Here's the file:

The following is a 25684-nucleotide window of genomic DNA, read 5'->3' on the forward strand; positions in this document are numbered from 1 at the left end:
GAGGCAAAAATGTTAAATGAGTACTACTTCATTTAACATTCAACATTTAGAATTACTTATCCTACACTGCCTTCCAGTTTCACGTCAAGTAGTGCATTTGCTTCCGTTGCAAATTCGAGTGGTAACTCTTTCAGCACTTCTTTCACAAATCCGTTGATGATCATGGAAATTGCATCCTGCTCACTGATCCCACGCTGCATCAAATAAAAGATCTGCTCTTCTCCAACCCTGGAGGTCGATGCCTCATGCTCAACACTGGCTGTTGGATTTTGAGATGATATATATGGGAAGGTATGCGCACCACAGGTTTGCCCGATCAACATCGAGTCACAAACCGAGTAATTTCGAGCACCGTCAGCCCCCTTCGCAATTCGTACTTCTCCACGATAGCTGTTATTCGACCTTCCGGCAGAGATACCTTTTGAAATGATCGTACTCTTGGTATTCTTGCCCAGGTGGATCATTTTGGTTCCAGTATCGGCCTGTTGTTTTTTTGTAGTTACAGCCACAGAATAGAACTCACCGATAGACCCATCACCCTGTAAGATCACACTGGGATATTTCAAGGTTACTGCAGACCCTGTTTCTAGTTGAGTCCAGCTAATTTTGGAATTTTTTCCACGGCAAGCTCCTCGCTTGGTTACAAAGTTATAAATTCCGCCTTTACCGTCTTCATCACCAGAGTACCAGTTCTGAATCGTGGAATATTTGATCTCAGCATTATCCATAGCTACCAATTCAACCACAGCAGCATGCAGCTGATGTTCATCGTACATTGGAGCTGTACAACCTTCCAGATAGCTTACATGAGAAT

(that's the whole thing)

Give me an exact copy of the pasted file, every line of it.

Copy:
The following is a 25684-nucleotide window of genomic DNA, read 5'->3' on the forward strand; positions in this document are numbered from 1 at the left end:
GAGGCAAAAATGTTAAATGAGTACTACTTCATTTAACATTCAACATTTAGAATTACTTATCCTACACTGCCTTCCAGTTTCACGTCAAGTAGTGCATTTGCTTCCGTTGCAAATTCGAGTGGTAACTCTTTCAGCACTTCTTTCACAAATCCGTTGATGATCATGGAAATTGCATCCTGCTCACTGATCCCACGCTGCATCAAATAAAAGATCTGCTCTTCTCCAACCCTGGAGGTCGATGCCTCATGCTCAACACTGGCTGTTGGATTTTGAGATGATATATATGGGAAGGTATGCGCACCACAGGTTTGCCCGATCAACATCGAGTCACAAACCGAGTAATTTCGAGCACCGTCAGCCCCCTTCGCAATTCGTACTTCTCCACGATAGCTGTTATTCGACCTTCCGGCAGAGATACCTTTTGAAATGATCGTACTCTTGGTATTCTTGCCCAGGTGGATCATTTTGGTTCCAGTATCGGCCTGTTGTTTTTTTGTAGTTACAGCCACAGAATAGAACTCACCGATAGACCCATCACCCTGTAAGATCACACTGGGATATTTCAAGGTTACTGCAGACCCTGTTTCTAGTTGAGTCCAGCTAATTTTGGAATTTTTTCCACGGCAAGCTCCTCGCTTGGTTACAAAGTTATAAATTCCGCCTTTACCGTCTTCATCACCAGAGTACCAGTTCTGAATCGTGGAATATTTGATCTCAGCATTATCCATAGCTACCAATTCAACCACAGCAGCATGCAGCTGATGTTCATCGTACATTGGAGCTGTACAACCTTCCAGATAGCTTACATGAGAAT